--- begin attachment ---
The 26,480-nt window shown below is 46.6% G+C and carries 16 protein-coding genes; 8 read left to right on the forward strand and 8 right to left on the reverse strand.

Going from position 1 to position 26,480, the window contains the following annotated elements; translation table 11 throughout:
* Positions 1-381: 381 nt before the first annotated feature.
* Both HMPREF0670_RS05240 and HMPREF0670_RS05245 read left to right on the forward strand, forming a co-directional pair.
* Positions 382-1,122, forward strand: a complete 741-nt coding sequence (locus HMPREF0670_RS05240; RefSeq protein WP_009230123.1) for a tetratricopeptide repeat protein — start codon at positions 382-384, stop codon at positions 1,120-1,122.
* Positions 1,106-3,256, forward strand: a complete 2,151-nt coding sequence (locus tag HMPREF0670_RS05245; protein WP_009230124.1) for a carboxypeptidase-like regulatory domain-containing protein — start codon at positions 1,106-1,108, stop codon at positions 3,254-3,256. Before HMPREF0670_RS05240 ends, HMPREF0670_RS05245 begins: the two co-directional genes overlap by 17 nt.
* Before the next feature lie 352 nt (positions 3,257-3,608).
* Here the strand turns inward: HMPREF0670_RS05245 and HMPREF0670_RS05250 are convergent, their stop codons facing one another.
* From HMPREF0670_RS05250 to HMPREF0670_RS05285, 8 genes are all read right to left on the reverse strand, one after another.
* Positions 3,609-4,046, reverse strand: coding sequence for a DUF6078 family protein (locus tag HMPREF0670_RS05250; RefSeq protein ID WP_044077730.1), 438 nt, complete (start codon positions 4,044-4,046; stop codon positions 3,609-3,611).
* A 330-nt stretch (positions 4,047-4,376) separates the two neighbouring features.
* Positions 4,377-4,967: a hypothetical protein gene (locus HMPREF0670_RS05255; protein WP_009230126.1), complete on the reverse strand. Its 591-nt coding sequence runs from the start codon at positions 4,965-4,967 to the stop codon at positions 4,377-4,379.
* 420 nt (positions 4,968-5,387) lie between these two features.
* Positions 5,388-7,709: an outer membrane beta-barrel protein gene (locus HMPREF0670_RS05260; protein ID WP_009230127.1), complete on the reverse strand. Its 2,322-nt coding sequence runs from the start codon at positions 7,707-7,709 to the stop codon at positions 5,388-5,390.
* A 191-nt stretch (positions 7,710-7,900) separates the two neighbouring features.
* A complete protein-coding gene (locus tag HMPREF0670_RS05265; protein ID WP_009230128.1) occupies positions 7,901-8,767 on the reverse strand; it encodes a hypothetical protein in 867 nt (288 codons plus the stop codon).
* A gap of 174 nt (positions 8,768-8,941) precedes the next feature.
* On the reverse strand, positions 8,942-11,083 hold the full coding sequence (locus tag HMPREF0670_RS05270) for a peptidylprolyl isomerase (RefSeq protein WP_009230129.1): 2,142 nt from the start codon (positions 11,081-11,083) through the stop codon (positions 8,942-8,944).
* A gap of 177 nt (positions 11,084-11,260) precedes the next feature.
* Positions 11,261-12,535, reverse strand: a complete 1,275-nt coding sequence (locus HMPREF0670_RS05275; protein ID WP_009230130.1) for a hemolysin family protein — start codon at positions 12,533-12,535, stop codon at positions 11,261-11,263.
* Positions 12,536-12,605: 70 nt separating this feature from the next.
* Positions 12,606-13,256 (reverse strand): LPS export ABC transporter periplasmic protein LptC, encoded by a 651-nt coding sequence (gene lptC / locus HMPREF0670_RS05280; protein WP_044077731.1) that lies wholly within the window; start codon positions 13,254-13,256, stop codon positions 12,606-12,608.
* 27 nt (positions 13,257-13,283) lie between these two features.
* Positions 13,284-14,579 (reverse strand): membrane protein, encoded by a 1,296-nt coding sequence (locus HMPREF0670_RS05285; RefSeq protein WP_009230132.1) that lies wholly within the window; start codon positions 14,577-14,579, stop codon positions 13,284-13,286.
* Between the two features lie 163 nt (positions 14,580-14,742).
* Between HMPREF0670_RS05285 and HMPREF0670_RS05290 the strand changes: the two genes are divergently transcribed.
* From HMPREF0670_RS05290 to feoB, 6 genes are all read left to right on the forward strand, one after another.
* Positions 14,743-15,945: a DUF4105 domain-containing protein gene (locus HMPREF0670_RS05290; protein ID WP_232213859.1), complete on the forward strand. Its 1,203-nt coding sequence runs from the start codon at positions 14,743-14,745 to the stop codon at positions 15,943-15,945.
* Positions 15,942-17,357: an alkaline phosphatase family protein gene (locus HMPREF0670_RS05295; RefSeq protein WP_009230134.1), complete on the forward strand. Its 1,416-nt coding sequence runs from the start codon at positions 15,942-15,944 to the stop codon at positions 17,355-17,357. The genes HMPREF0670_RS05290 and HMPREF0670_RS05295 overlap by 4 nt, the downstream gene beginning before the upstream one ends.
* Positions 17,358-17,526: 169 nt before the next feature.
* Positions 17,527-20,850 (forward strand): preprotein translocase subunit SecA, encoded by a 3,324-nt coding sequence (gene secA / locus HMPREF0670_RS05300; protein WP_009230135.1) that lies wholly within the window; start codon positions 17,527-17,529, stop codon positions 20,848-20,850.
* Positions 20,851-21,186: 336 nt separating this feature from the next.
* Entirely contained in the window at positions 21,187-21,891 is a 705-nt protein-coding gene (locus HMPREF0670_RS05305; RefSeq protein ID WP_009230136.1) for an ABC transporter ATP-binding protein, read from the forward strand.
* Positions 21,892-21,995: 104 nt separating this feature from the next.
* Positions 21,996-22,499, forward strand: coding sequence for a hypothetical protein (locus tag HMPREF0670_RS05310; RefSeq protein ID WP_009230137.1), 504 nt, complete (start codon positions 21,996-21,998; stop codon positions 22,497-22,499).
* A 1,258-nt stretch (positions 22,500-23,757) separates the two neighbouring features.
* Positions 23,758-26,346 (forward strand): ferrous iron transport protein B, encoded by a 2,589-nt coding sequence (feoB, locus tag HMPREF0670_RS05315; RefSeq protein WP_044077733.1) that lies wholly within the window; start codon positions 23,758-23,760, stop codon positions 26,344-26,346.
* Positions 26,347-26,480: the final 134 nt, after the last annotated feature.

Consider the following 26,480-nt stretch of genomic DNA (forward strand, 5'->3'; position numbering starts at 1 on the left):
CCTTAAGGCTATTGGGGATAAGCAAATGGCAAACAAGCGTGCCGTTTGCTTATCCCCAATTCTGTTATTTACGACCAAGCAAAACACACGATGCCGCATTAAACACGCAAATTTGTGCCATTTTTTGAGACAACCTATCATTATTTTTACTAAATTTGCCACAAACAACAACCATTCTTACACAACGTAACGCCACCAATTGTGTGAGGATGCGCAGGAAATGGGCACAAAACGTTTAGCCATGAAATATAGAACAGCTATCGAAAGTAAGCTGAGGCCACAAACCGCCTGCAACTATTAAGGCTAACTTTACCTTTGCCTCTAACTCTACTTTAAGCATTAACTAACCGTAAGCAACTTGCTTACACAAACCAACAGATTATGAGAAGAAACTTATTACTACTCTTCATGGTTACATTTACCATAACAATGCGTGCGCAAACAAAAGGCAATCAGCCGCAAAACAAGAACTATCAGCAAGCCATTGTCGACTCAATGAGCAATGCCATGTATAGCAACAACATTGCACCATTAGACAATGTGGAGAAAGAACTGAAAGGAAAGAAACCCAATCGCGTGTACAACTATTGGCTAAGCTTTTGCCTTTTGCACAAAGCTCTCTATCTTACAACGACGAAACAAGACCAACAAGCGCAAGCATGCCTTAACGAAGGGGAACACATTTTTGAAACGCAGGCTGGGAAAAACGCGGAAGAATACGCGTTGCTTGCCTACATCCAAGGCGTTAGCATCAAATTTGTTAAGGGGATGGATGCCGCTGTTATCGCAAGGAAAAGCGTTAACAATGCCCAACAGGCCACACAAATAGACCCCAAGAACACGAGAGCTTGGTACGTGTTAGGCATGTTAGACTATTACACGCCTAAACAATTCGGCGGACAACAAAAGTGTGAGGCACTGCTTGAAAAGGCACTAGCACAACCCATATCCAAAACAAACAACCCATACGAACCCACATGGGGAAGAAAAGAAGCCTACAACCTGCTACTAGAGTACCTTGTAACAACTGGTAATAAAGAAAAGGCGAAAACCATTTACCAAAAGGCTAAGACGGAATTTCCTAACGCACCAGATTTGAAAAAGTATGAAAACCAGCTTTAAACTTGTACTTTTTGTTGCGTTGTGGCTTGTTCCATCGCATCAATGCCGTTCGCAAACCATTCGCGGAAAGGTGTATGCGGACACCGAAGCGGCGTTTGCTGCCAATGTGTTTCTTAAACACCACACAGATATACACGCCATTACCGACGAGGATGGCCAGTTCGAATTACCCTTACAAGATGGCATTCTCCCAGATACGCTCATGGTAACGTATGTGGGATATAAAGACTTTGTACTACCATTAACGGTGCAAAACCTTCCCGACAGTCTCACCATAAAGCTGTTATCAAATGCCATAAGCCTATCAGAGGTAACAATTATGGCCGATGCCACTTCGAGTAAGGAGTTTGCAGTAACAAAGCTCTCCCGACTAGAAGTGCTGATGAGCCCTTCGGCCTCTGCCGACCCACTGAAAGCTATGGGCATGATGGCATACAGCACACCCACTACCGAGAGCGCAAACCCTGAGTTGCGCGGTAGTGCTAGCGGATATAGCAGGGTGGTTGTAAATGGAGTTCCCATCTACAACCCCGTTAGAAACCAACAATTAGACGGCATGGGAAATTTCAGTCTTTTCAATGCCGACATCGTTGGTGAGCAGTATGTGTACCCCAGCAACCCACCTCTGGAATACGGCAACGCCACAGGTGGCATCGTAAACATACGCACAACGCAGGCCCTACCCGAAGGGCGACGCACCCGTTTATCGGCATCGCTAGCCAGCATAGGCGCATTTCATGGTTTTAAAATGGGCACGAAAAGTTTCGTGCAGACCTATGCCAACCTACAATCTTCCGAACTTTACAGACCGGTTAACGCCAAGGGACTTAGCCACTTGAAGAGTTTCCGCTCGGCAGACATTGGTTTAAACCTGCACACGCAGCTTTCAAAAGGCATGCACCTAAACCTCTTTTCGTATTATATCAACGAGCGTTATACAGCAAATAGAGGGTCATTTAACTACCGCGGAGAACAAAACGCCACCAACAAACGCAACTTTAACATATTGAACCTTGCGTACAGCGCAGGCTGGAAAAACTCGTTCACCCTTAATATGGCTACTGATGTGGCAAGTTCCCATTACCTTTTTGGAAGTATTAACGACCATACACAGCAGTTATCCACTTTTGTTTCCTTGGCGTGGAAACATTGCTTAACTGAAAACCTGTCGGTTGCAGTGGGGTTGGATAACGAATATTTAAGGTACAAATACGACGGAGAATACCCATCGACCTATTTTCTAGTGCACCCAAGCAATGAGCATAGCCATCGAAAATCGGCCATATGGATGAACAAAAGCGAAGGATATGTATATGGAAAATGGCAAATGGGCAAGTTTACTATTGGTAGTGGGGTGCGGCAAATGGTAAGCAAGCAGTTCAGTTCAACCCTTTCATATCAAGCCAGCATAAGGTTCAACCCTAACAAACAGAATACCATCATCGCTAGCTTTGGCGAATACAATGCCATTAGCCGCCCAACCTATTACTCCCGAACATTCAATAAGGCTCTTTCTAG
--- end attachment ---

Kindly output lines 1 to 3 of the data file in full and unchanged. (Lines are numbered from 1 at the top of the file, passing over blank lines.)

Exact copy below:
The 26,480-nt window shown below is 46.6% G+C and carries 16 protein-coding genes; 8 read left to right on the forward strand and 8 right to left on the reverse strand.

Going from position 1 to position 26,480, the window contains the following annotated elements; translation table 11 throughout:
* Positions 1-381: 381 nt before the first annotated feature.